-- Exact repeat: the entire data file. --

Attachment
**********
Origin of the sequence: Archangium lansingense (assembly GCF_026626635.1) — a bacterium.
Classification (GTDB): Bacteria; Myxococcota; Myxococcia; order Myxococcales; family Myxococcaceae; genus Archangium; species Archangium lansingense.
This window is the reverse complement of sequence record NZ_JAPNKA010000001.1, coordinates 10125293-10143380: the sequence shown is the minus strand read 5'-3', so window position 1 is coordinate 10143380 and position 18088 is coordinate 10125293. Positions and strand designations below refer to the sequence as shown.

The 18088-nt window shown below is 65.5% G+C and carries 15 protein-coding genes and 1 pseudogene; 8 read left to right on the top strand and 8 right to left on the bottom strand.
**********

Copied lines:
Origin of the sequence: Archangium lansingense (assembly GCF_026626635.1) — a bacterium.
Classification (GTDB): Bacteria; Myxococcota; Myxococcia; order Myxococcales; family Myxococcaceae; genus Archangium; species Archangium lansingense.
This window is the reverse complement of sequence record NZ_JAPNKA010000001.1, coordinates 10125293-10143380: the sequence shown is the minus strand read 5'-3', so window position 1 is coordinate 10143380 and position 18088 is coordinate 10125293. Positions and strand designations below refer to the sequence as shown.

The 18088-nt window shown below is 65.5% G+C and carries 15 protein-coding genes and 1 pseudogene; 8 read left to right on the top strand and 8 right to left on the bottom strand.